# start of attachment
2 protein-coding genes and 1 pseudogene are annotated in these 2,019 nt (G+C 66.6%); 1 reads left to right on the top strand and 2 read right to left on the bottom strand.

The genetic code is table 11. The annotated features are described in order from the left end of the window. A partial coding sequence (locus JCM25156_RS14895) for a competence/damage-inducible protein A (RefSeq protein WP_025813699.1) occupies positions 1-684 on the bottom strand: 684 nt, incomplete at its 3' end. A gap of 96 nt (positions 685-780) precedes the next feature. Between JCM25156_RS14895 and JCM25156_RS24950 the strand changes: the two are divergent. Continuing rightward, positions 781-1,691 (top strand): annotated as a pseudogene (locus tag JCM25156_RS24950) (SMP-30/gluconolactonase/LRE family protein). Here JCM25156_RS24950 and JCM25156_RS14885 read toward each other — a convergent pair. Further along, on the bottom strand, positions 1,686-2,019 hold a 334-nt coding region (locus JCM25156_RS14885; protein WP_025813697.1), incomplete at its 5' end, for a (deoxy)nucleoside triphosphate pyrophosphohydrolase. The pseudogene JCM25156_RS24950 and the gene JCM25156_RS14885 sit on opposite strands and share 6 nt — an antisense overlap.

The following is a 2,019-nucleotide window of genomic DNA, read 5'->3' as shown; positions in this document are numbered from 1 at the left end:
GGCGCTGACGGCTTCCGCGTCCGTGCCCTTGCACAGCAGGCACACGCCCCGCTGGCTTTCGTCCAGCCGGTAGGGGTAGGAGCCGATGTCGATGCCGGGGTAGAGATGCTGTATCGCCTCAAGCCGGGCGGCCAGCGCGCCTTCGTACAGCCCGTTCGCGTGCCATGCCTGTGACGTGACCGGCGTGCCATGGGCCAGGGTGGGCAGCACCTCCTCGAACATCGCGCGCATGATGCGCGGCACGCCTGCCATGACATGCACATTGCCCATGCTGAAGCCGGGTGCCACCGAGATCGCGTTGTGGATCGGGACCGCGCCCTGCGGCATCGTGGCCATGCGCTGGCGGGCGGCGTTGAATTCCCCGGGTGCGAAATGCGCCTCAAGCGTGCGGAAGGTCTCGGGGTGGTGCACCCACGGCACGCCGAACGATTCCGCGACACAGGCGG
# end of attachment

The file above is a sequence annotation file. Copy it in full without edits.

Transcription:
2 protein-coding genes and 1 pseudogene are annotated in these 2,019 nt (G+C 66.6%); 1 reads left to right on the top strand and 2 read right to left on the bottom strand.

The genetic code is table 11. The annotated features are described in order from the left end of the window. A partial coding sequence (locus JCM25156_RS14895) for a competence/damage-inducible protein A (RefSeq protein WP_025813699.1) occupies positions 1-684 on the bottom strand: 684 nt, incomplete at its 3' end. A gap of 96 nt (positions 685-780) precedes the next feature. Between JCM25156_RS14895 and JCM25156_RS24950 the strand changes: the two are divergent. Continuing rightward, positions 781-1,691 (top strand): annotated as a pseudogene (locus tag JCM25156_RS24950) (SMP-30/gluconolactonase/LRE family protein). Here JCM25156_RS24950 and JCM25156_RS14885 read toward each other — a convergent pair. Further along, on the bottom strand, positions 1,686-2,019 hold a 334-nt coding region (locus JCM25156_RS14885; protein WP_025813697.1), incomplete at its 5' end, for a (deoxy)nucleoside triphosphate pyrophosphohydrolase. The pseudogene JCM25156_RS24950 and the gene JCM25156_RS14885 sit on opposite strands and share 6 nt — an antisense overlap.

The following is a 2,019-nucleotide window of genomic DNA, read 5'->3' as shown; positions in this document are numbered from 1 at the left end:
GGCGCTGACGGCTTCCGCGTCCGTGCCCTTGCACAGCAGGCACACGCCCCGCTGGCTTTCGTCCAGCCGGTAGGGGTAGGAGCCGATGTCGATGCCGGGGTAGAGATGCTGTATCGCCTCAAGCCGGGCGGCCAGCGCGCCTTCGTACAGCCCGTTCGCGTGCCATGCCTGTGACGTGACCGGCGTGCCATGGGCCAGGGTGGGCAGCACCTCCTCGAACATCGCGCGCATGATGCGCGGCACGCCTGCCATGACATGCACATTGCCCATGCTGAAGCCGGGTGCCACCGAGATCGCGTTGTGGATCGGGACCGCGCCCTGCGGCATCGTGGCCATGCGCTGGCGGGCGGCGTTGAATTCCCCGGGTGCGAAATGCGCCTCAAGCGTGCGGAAGGTCTCGGGGTGGTGCACCCACGGCACGCCGAACGATTCCGCGACACAGGCGG